Fast forward a few months, and I started teaching in a private language institute. When I introduced myself to my students, I openly talked about my origins. I described some traditions from my country and taught a few Czech words to my students. After the course had finished, the students were asked to fill in a survey and evaluate my performance. To my surprise, quite a few of them said that it was great to be taught by a native English speaker. Hold on, that doesn’t make much sense…

Then I realised that it wasn’t just my students who thought that way. I had sent my CV to the language centre of a university, and its director decided to interview me via Skype. It was quite an ordinary conversation until the director said, ‘Our new teachers have to take a language proficiency exam, but since you are a native English speaker, you don’t need to do that.’ I didn’t want to take the job anyway, so I didn’t respond to that. I guess they didn’t even bother to properly read my CV.

It all got even stranger when I spoke to a teacher born and bred in the USA who told me that some Colombians didn’t believe that she was from her country of birth. Then I read Cristine Khan’s research paper that focused on the same issue, and it confirmed my suspicions that it’s not just about your passport or accent. I think it’s obvious why I am incorrectly considered to be from an English speaking country while genuine native English speakers have their identity questioned. In many people’s eyes, a ‘nativo’ is simply a white foreigner.

I think this misconception stems from the way stereotypes work. If you look like a native English speaker, then you must be a native English speaker. To be honest, it makes me feel quite uncomfortable at times. I often get asked by students or their parents for private classes because they want to be taught by a ‘nativo’. When I tell them that I am not a native English speaker, they can’t get their head around it. If I am too busy to offer private classes, I recommend that the students contact some of the local teachers who might be available. Of course, there are many amazing Colombian teachers here. Some of them actually grew up in the US and their accent is more “native-like” than mine. Sadly, my suggestion usually isn’t met with enthusiasm.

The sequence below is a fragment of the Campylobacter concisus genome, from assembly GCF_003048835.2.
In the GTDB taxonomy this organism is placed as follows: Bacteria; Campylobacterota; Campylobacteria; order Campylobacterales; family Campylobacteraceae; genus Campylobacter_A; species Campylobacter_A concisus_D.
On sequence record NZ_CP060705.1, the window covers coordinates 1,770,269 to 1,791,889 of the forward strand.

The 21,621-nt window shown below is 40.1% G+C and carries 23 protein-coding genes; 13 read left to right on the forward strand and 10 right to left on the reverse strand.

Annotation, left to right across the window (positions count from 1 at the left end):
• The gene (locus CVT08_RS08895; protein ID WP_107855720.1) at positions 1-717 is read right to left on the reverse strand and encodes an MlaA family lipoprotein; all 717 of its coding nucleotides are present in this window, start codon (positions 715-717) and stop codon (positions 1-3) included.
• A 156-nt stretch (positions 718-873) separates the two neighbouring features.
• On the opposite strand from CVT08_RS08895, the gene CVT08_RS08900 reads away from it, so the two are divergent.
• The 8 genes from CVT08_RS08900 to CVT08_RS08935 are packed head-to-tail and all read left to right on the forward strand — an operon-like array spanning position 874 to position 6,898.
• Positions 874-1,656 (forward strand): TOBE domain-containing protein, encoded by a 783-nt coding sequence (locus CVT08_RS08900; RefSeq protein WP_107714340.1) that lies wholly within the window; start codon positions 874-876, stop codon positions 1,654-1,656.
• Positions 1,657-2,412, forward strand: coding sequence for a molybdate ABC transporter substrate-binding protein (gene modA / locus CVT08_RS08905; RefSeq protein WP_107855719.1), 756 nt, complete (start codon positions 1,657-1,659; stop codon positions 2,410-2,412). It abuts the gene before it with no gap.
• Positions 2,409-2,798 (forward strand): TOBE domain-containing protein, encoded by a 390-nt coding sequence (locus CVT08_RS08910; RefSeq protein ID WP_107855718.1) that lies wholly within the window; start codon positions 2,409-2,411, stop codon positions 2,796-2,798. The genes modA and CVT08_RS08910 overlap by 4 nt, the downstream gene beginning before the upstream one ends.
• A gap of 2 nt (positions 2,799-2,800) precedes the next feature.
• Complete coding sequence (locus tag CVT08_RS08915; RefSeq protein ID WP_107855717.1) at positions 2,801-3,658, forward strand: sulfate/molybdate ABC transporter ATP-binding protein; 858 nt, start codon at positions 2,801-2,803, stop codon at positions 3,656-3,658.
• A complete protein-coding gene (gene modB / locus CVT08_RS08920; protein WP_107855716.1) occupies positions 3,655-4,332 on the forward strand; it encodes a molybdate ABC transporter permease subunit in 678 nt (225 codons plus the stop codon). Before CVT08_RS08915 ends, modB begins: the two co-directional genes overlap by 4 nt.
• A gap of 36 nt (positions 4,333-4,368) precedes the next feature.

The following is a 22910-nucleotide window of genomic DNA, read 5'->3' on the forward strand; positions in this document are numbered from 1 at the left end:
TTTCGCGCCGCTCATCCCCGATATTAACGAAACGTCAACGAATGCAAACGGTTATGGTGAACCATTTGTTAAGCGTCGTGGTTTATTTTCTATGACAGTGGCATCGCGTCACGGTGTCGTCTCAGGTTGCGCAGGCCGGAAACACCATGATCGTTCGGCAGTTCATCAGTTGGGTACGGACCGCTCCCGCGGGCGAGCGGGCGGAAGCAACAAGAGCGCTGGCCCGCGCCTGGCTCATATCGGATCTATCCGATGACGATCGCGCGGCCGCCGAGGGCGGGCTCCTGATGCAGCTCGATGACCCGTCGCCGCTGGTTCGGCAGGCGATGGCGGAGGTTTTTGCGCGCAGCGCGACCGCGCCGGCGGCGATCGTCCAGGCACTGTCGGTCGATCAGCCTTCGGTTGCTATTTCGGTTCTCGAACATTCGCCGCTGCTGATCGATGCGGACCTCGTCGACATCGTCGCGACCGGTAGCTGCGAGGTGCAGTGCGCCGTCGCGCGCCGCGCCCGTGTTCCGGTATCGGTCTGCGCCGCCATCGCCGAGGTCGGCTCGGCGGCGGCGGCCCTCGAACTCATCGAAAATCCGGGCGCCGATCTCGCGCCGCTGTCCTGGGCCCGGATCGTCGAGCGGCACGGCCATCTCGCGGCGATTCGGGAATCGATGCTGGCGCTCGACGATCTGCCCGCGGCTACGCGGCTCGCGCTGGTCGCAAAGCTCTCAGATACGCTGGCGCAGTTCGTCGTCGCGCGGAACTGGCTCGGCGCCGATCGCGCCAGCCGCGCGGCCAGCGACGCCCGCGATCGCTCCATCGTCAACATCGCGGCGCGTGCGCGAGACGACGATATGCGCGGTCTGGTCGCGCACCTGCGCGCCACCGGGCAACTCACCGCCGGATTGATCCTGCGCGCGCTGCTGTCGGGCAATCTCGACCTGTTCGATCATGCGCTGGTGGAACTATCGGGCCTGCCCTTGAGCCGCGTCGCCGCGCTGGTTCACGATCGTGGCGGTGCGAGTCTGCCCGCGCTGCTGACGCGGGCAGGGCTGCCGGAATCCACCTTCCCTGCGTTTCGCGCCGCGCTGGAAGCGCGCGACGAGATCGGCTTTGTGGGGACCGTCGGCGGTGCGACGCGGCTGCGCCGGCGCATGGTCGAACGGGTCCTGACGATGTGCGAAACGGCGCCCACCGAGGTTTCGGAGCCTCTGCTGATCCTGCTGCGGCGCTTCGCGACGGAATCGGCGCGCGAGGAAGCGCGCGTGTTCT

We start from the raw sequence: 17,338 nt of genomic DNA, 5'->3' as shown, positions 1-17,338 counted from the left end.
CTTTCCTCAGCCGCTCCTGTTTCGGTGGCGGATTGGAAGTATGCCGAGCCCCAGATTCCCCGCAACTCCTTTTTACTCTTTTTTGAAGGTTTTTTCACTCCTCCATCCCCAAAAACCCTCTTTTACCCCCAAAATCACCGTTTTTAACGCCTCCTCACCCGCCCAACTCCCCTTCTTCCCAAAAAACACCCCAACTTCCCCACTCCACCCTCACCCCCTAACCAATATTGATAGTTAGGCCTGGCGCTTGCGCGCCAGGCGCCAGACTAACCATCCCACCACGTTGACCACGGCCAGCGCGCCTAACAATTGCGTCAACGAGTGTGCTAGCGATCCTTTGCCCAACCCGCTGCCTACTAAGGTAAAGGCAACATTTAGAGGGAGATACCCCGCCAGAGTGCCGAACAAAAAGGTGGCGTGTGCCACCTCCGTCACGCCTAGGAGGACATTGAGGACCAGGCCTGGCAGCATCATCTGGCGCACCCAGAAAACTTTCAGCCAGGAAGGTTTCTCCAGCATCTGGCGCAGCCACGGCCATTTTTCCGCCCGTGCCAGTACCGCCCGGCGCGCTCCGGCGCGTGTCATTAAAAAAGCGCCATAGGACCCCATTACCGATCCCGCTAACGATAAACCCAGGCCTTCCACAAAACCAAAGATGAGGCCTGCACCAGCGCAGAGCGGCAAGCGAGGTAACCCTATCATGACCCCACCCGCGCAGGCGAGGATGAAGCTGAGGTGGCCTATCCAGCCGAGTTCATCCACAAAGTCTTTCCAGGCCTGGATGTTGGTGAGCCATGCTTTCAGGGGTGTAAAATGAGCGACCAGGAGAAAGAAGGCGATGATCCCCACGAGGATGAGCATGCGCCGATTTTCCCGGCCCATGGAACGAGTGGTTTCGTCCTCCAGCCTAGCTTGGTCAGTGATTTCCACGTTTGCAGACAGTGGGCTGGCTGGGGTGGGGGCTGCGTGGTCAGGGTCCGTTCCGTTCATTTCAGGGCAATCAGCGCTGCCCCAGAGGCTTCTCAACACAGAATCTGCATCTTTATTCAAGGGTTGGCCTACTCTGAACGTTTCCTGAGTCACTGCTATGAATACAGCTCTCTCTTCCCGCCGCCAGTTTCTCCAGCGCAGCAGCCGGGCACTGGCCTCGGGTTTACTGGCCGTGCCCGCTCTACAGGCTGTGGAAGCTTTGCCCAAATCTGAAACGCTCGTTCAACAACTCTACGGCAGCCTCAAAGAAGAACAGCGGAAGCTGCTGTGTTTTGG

As you can see, we are dealing with something completely irrational. If you wish to get involved in TEFL in Colombia, you need to be ready for the fact the country is still a bit conservative in some respects. I have already mentioned that your CV should include a photo when applying for a job. It’s really strange to see that some irrelevant features can be so advantageous. I know these stereotypes won’t disappear in the near future, but I feel it’s important to share my thoughts. When someone brings up this subject, I always say that looking at someone’s passport and complexion is a pretty unreliable way of judging their ability to teach English. We need to move on from those unhelpful ideas and make sure that teachers are given equal opportunities to prove their worth.